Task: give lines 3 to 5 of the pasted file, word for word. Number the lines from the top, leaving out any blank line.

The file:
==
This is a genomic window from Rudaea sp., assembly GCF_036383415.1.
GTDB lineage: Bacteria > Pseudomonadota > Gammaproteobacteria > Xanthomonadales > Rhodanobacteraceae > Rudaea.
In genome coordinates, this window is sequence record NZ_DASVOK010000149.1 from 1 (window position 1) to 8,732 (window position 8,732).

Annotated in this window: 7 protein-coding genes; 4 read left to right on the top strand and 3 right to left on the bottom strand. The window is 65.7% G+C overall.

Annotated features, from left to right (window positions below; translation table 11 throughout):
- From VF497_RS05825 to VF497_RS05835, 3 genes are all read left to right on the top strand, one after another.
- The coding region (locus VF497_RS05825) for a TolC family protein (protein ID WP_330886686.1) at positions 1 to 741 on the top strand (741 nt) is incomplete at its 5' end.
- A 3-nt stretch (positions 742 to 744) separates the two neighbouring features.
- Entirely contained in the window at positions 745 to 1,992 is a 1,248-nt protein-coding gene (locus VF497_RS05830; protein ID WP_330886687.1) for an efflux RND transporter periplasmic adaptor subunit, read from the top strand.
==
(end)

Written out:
In genome coordinates, this window is sequence record NZ_DASVOK010000149.1 from 1 (window position 1) to 8,732 (window position 8,732).

Annotated in this window: 7 protein-coding genes; 4 read left to right on the top strand and 3 right to left on the bottom strand. The window is 65.7% G+C overall.

Annotated features, from left to right (window positions below; translation table 11 throughout):